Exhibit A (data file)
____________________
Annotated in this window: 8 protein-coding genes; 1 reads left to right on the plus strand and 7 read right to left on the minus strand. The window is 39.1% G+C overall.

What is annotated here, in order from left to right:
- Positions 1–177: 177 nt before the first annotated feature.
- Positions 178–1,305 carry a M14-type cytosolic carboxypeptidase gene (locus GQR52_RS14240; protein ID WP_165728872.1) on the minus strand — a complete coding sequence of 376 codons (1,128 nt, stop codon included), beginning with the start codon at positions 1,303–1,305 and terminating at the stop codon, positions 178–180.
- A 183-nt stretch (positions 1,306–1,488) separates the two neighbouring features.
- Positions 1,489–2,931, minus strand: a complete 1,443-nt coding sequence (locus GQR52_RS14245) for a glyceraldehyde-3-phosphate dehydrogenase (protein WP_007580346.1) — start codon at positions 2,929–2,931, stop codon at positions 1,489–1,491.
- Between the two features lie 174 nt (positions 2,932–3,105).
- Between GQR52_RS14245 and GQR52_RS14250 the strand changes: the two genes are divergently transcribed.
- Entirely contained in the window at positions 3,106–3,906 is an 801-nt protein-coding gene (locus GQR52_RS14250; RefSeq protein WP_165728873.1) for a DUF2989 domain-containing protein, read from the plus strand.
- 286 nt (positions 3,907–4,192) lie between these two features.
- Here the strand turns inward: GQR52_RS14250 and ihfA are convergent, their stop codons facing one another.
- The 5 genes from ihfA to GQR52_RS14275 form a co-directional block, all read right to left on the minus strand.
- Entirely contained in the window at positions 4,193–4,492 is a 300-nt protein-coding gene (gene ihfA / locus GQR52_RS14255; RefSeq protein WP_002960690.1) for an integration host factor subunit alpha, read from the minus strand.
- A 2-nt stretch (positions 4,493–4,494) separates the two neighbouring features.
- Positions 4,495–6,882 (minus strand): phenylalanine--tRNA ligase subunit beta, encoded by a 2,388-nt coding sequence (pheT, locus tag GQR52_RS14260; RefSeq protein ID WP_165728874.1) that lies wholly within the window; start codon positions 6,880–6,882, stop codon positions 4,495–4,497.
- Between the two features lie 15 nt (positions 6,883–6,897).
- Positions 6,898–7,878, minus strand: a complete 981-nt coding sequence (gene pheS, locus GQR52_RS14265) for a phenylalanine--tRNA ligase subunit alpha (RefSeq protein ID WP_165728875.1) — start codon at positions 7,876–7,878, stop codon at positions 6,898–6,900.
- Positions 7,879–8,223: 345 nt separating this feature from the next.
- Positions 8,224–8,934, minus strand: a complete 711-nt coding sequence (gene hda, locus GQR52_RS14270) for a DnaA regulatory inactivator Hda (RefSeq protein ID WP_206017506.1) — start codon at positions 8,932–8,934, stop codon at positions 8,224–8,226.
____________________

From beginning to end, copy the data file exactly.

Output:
Annotated in this window: 8 protein-coding genes; 1 reads left to right on the plus strand and 7 read right to left on the minus strand. The window is 39.1% G+C overall.

What is annotated here, in order from left to right:
- Positions 1–177: 177 nt before the first annotated feature.
- Positions 178–1,305 carry a M14-type cytosolic carboxypeptidase gene (locus GQR52_RS14240; protein ID WP_165728872.1) on the minus strand — a complete coding sequence of 376 codons (1,128 nt, stop codon included), beginning with the start codon at positions 1,303–1,305 and terminating at the stop codon, positions 178–180.
- A 183-nt stretch (positions 1,306–1,488) separates the two neighbouring features.
- Positions 1,489–2,931, minus strand: a complete 1,443-nt coding sequence (locus GQR52_RS14245) for a glyceraldehyde-3-phosphate dehydrogenase (protein WP_007580346.1) — start codon at positions 2,929–2,931, stop codon at positions 1,489–1,491.
- Between the two features lie 174 nt (positions 2,932–3,105).
- Between GQR52_RS14245 and GQR52_RS14250 the strand changes: the two genes are divergently transcribed.
- Entirely contained in the window at positions 3,106–3,906 is an 801-nt protein-coding gene (locus GQR52_RS14250; RefSeq protein WP_165728873.1) for a DUF2989 domain-containing protein, read from the plus strand.
- 286 nt (positions 3,907–4,192) lie between these two features.
- Here the strand turns inward: GQR52_RS14250 and ihfA are convergent, their stop codons facing one another.
- The 5 genes from ihfA to GQR52_RS14275 form a co-directional block, all read right to left on the minus strand.
- Entirely contained in the window at positions 4,193–4,492 is a 300-nt protein-coding gene (gene ihfA / locus GQR52_RS14255; RefSeq protein WP_002960690.1) for an integration host factor subunit alpha, read from the minus strand.
- A 2-nt stretch (positions 4,493–4,494) separates the two neighbouring features.
- Positions 4,495–6,882 (minus strand): phenylalanine--tRNA ligase subunit beta, encoded by a 2,388-nt coding sequence (pheT, locus tag GQR52_RS14260; RefSeq protein ID WP_165728874.1) that lies wholly within the window; start codon positions 6,880–6,882, stop codon positions 4,495–4,497.
- Between the two features lie 15 nt (positions 6,883–6,897).
- Positions 6,898–7,878, minus strand: a complete 981-nt coding sequence (gene pheS, locus GQR52_RS14265) for a phenylalanine--tRNA ligase subunit alpha (RefSeq protein ID WP_165728875.1) — start codon at positions 7,876–7,878, stop codon at positions 6,898–6,900.
- Positions 7,879–8,223: 345 nt separating this feature from the next.
- Positions 8,224–8,934, minus strand: a complete 711-nt coding sequence (gene hda, locus GQR52_RS14270) for a DnaA regulatory inactivator Hda (RefSeq protein ID WP_206017506.1) — start codon at positions 8,932–8,934, stop codon at positions 8,224–8,226.